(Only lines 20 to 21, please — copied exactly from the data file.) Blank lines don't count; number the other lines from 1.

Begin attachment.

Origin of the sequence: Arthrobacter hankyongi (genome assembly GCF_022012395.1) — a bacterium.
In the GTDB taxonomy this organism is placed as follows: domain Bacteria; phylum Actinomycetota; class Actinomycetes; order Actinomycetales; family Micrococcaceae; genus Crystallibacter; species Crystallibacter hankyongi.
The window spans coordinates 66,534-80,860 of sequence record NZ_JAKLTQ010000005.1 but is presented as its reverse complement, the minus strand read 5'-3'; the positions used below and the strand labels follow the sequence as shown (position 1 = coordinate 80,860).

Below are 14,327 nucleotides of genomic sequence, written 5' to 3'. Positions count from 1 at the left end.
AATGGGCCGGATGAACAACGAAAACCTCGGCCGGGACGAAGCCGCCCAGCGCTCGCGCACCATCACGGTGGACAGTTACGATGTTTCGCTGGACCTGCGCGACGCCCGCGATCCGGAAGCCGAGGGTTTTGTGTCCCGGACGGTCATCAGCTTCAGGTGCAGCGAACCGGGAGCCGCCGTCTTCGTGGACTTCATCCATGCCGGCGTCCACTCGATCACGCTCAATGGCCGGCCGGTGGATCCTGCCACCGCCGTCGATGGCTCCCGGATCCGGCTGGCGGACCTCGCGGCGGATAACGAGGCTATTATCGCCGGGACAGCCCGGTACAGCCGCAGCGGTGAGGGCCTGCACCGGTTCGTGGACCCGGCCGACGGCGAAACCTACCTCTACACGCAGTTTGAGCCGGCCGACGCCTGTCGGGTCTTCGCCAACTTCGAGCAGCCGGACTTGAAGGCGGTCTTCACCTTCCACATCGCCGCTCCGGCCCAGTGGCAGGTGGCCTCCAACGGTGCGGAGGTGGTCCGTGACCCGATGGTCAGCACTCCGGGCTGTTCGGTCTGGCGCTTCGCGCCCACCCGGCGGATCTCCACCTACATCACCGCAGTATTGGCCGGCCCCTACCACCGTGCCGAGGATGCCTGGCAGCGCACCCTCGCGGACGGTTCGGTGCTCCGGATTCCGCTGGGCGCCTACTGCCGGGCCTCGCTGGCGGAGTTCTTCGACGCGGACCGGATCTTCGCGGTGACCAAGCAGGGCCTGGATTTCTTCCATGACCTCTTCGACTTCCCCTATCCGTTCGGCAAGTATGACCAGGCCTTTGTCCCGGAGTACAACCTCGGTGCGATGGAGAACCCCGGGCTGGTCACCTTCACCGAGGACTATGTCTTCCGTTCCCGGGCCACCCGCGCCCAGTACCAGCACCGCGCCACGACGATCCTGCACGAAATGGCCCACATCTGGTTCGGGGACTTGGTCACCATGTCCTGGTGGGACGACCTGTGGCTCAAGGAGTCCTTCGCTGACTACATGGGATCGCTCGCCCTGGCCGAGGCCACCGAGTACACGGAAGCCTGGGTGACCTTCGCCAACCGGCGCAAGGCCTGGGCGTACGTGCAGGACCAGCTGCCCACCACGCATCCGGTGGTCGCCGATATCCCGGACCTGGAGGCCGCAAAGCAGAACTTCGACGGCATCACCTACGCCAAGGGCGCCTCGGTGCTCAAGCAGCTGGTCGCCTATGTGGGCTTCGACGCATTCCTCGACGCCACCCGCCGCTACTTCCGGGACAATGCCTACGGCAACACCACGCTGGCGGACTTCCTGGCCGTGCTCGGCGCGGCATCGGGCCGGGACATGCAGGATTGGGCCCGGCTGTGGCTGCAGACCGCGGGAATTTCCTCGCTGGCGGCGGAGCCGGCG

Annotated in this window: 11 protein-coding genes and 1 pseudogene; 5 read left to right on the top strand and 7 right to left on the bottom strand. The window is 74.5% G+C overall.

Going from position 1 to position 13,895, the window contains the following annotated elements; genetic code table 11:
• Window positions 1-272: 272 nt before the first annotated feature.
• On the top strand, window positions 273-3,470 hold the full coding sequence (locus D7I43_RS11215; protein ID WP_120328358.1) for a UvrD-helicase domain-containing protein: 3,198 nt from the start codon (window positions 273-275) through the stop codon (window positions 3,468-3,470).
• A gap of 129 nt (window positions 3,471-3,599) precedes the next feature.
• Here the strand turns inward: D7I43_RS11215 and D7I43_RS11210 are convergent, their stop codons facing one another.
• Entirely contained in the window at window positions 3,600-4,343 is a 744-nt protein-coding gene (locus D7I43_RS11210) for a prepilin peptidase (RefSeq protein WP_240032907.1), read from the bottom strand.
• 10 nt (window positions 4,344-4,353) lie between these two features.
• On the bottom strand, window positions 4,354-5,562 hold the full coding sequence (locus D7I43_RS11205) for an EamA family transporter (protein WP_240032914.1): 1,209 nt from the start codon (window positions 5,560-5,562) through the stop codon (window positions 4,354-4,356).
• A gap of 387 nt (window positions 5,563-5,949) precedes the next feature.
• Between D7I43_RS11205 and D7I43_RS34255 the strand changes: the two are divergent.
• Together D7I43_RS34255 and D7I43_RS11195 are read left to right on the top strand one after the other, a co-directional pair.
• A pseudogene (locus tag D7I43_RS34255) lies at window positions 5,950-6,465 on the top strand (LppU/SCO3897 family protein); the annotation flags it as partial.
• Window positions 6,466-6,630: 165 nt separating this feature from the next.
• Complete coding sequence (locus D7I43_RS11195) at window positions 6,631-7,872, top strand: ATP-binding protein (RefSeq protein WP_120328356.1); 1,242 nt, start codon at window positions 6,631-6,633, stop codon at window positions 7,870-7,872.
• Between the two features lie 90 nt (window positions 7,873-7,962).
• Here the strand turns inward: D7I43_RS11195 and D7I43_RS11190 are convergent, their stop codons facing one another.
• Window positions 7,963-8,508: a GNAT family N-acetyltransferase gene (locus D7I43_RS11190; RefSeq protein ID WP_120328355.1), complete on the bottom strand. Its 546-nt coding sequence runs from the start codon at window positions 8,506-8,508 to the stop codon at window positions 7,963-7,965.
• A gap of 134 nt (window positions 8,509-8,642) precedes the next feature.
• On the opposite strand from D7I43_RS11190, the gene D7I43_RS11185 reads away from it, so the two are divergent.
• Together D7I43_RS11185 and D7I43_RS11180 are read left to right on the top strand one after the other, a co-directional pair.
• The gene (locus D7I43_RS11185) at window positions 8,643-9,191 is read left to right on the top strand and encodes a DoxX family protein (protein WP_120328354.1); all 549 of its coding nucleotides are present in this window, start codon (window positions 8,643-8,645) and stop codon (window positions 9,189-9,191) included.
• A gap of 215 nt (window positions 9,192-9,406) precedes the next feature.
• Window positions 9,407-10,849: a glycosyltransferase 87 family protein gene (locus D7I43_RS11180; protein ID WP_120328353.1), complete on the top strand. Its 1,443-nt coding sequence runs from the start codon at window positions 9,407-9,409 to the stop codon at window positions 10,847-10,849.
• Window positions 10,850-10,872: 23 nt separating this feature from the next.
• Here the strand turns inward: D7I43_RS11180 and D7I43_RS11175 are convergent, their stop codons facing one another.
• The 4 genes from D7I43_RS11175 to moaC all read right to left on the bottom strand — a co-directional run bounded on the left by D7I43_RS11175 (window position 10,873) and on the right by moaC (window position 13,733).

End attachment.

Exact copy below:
• Complete coding sequence (locus D7I43_RS11195) at window positions 6,631-7,872, top strand: ATP-binding protein (RefSeq protein WP_120328356.1); 1,242 nt, start codon at window positions 6,631-6,633, stop codon at window positions 7,870-7,872.
• Between the two features lie 90 nt (window positions 7,873-7,962).